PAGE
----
The way for us, as humans, to survive, and, indeed, thrive, is by progressing further as, not just a species, but a society. (There are so many commas in this sentence, but I love it.)
To jump just a little further into the possible ramifications of halting progress and becoming, effectively, all the same, if that were to happen, not only would those immediate things take effect, but, over time, we, as a species, due to lack of progress, would evolve.
That’s how evolution works, broadly. X doesn’t change, impact, or thrive, and because nature is constantly changing, X doesn’t continue to survive. So X begins adapting, or, as we should put it, evolving, slowly becoming Y over time because of X’s inability to continue on as X.
(Y’know, I am going to come back to this topic in the future after I do some more research and gain some more knowledge.)
You can see this in the overwhelming spread of left-leaning young people as the right-leaning older people are having children, getting older, and dying.
People, as a whole, are realizing that other people matter, that other people’s lives matter, that the world does not revolve around them. And that reflects by people leaning more left.
This is a reflection on people placing importance on individuals and their identities.
Because, in the end, we’re all human and that’s what matters.
I’ve been putting this off for quite a while, I’ll be honest. I’ve wanted to avoid speaking about this as long as possible because this blog isn’t really about me.
It’s about politics and factual truth. Yes, my views are a major part of the blog, but I’m not the focus; the politics are.
While that’s not changing, I feel it’s important to speak up on who I am, for context’s sake. My second post was a deeply personal letter that I published here because I felt it was important to share.
I’ve been up front about things when they come, but I’ve never really addressed this particular side of me on the blog, for reasons I didn’t really know about until just recently:
The moment I say this, every single word I say will be completely disregarded by a portion of people.
They will be completely blind to everything else I say because of who I am.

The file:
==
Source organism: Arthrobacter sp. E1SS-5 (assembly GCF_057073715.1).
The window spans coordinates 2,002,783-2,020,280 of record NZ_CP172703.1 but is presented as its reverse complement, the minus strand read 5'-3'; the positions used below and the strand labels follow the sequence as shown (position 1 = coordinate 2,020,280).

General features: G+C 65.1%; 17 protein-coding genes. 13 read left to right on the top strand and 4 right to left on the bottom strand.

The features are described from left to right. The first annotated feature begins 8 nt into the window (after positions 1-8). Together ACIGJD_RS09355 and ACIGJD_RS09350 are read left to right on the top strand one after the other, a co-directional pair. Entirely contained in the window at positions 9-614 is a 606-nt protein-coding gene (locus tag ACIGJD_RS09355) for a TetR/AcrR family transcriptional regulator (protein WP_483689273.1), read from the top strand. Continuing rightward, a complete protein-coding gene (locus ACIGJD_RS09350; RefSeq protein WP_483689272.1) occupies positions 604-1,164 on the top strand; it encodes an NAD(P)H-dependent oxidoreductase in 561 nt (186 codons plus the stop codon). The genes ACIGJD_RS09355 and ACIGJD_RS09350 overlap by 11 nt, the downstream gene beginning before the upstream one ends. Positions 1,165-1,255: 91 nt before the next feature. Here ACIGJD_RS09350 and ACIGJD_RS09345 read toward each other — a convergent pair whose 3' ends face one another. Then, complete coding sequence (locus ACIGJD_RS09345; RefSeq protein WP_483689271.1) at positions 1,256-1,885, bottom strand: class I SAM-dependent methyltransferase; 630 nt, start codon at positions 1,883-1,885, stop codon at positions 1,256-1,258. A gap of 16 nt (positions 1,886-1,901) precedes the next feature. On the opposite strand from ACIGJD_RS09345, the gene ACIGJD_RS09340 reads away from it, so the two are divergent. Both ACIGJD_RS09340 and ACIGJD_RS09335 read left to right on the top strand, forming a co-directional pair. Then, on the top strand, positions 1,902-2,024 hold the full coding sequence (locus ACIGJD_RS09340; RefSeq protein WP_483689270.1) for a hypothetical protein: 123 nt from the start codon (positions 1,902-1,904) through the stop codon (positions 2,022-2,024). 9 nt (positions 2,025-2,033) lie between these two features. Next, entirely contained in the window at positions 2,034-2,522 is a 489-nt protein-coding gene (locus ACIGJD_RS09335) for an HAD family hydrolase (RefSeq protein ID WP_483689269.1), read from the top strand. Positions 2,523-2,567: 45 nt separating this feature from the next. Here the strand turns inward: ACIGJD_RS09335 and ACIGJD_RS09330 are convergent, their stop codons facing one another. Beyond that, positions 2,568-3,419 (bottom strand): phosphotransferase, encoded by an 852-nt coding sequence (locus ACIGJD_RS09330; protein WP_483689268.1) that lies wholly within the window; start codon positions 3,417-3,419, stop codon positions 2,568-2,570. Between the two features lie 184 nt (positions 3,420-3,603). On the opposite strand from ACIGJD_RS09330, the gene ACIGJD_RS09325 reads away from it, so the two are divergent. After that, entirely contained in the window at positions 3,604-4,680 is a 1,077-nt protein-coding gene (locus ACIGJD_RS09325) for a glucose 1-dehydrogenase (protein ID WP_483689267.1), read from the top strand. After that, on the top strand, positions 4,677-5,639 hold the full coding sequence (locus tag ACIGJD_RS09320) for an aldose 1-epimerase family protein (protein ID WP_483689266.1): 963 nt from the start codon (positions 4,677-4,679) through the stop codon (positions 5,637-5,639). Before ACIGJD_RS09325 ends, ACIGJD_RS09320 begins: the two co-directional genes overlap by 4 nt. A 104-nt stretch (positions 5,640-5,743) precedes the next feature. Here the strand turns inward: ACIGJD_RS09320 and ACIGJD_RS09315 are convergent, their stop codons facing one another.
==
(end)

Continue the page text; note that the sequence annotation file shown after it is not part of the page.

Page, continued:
The message that I’m trying to get out, the facts, the points, everything will be completely thrown out because I’m simply “using identity politics”* to make a point and not looking at things objectively, even when that’s the majority of what I do here. That’s what I’m setting out to do, anyway.
*More on this in a later post.
It’s like whenever you say anything on the internet and someone who doesn’t know who you are comments and you reply with something that’s logical or pushing against them or even just presenting new facts they didn’t know; the immediate reaction from them is “oh, you’re one of them” or something to that effect.
Except…for members of the LGBTQ+ community, this transfers over to real life as well.
People aren’t stereotypes; they’re individuals. While there may be a correlation, that doesn’t always hold true, in either direction.
Prior to the election, people, strangers I should say, would assume I was straight, mostly out of, I believe, politeness or some pseudo-equivalent in their minds; just a quiet way of pushing my existence back into hiding.
Guys (and I use that term for everyone), I know what my voice sounds like. I know what it sounds like when I speak, how I move, how I interact with people I don’t know.
I’m not “traditionally masculine”; I’m a geeky gay guy with glasses and dyed hair who wears flip-flops all year round and carries around a book bag and kind of acts like a “strong female character”.
I don’t know, I’m trying to make it easy to show who I am outside of the written word and…I’m basically Piper Halliwell from Charmed meets Buffy the Vampire Slayer meets Rachel Morgan from The Hollows by Kim Harrison meets Yuna from Final Fantasy X/X-2 meets Gin from Elemental Assassin by Jennifer Estep. Throw some Sora from Kingdom Hearts in there and you’ve got me almost completely.
I’m not a bro-y, tough guy, sports fanatic with a deep voice and disregard for general appearance. (I’m not saying that all straight guys are like this or anything, just pointing out the stereotype.)
I’m not flamboyantly bouncy either. (I’ve got masculinity issues from bullying.)
I’m just kinda…me; someone who’s kind of in the middle and watched way too much Charmed. Seriously. I’m like 80% Piper.
Before the election, people kinda left me alone. I’d sometimes get the side-eye from some people (read: men), but for the most part, I faded into the background, discounting the looks I got from my blue/purple/teal hair.
And, yes, I can tell when I was being looked at because of my hair and my sexuality. It’s…a different feeling.
With my hair, the looks always give off the feeling of “that dude’s hair is blue/purple/teal”; with my sexuality, the looks always give the feeling of “how disgusting”. It’s easy to tell the difference.
For one, people at large aren’t as good at controlling their facial expressions as they would like to believe. For another, those feelings you get of people watching you, those instincts built up throughout evolution and growing up, they’re telling. Very telling.
More and more often since November 9th, I’ve been getting those “how disgusting” looks. And it’s terrifying.
It’s terrifying because some of those looks from some of those people, sometimes the feeling they put off very clearly says “I would hurt you, even kill you, if you were alone and I got the chance”. I’m not saying it’s common, but it’s not rare anymore. Before, I’d only felt like that twice. Before, most of the looks were just disgusted, irritated that I existed. Now…